The recording announces Chicago and Franklin. I hold the doors with my arm, squint inside the car. Nothing of value left behind. My shoe thuds against the wooden platform. Creaking all the way down the stairs.
Three blocks down, there's a store with my favorite wine. I step around a reclined man. He is looking straight past me into the sun, which is overcooking this city. It was overcast, before. I have my umbrella under one arm. I wish something would wash away the stench. I throw a quarter at the coffee cup lying on the pav
Dearest, ListenListen to me, dearest. I know you can't hear my voice, but my words will be spider's silk and candlelight, and if I whisper them long enough in your ear I know you must one day believe them.
Listen, dearest: I am always with you. You need never fear darkness or loneliness or despair. I am with you, heart and soul. I know you can see me only in your dreams, but I am always at your side. I am always watching over you.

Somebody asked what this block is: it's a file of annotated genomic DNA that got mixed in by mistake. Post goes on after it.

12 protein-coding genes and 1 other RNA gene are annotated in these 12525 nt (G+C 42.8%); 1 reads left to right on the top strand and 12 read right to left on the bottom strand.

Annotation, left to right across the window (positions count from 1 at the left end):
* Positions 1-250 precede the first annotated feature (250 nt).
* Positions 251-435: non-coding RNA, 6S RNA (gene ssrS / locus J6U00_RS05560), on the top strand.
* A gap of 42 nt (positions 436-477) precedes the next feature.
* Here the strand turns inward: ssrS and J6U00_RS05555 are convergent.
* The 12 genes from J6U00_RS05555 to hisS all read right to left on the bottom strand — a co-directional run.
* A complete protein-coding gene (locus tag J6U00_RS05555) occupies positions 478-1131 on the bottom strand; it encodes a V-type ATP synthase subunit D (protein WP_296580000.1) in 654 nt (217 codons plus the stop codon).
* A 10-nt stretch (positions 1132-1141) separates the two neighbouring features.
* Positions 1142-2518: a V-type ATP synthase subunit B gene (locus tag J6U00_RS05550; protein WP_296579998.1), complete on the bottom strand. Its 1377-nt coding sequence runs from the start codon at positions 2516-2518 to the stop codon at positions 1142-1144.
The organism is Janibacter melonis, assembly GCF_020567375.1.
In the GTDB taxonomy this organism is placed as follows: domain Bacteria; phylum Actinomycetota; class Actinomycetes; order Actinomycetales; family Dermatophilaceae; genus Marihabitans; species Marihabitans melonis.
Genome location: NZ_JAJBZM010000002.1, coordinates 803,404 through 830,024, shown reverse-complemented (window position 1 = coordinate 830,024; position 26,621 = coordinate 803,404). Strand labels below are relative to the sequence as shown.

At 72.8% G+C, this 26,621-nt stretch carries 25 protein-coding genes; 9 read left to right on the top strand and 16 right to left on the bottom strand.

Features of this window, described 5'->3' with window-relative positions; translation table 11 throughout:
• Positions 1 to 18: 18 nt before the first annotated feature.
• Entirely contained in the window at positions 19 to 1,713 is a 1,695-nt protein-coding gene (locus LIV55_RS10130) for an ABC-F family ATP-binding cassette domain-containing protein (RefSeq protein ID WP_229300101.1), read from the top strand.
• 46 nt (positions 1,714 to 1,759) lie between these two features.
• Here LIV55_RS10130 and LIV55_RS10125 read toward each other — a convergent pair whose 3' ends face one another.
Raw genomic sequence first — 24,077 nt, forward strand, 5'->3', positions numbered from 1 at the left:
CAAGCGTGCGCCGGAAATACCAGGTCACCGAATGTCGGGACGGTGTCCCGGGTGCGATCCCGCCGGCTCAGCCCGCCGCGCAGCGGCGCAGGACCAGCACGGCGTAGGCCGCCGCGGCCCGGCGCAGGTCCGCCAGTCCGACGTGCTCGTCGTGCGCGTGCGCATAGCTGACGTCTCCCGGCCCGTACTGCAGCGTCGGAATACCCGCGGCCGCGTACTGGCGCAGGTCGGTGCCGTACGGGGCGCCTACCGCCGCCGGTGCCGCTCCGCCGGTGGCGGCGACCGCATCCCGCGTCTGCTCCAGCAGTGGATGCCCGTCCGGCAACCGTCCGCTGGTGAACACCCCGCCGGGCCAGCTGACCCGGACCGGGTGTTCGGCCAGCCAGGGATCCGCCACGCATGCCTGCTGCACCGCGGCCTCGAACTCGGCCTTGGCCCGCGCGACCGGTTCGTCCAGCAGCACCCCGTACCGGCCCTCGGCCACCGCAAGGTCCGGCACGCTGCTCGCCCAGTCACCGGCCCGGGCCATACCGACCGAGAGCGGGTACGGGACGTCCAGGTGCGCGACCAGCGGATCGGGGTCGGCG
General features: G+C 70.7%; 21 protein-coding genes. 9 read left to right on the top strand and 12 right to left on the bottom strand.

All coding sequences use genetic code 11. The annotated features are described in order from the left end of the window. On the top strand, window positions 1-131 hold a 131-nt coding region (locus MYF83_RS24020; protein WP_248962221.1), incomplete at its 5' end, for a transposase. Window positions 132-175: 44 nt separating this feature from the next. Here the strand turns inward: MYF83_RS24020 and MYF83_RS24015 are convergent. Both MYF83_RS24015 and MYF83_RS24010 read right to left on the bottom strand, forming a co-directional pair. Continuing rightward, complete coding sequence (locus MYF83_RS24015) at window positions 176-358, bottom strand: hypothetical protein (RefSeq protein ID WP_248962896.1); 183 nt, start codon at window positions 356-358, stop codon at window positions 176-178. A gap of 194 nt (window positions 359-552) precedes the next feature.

Dearest, I will never leave you.
I will drive out your nightmares and kiss away your tears. Nothing will lurk behind the veil of night to claw at you in your sleep, for I will forever be your shield. I will comfort you when nothing else can.
Listen, dearest – listen. Listen to my gossamer voice, and know that I am with you. Know that I will never, never leave you.
But it is lonely, always watching you unseen, always whispering to you unheard. It is lonely, touching your hair but never feeling.
It is lonely, and it is cold.
Listen – don't you wish you could see m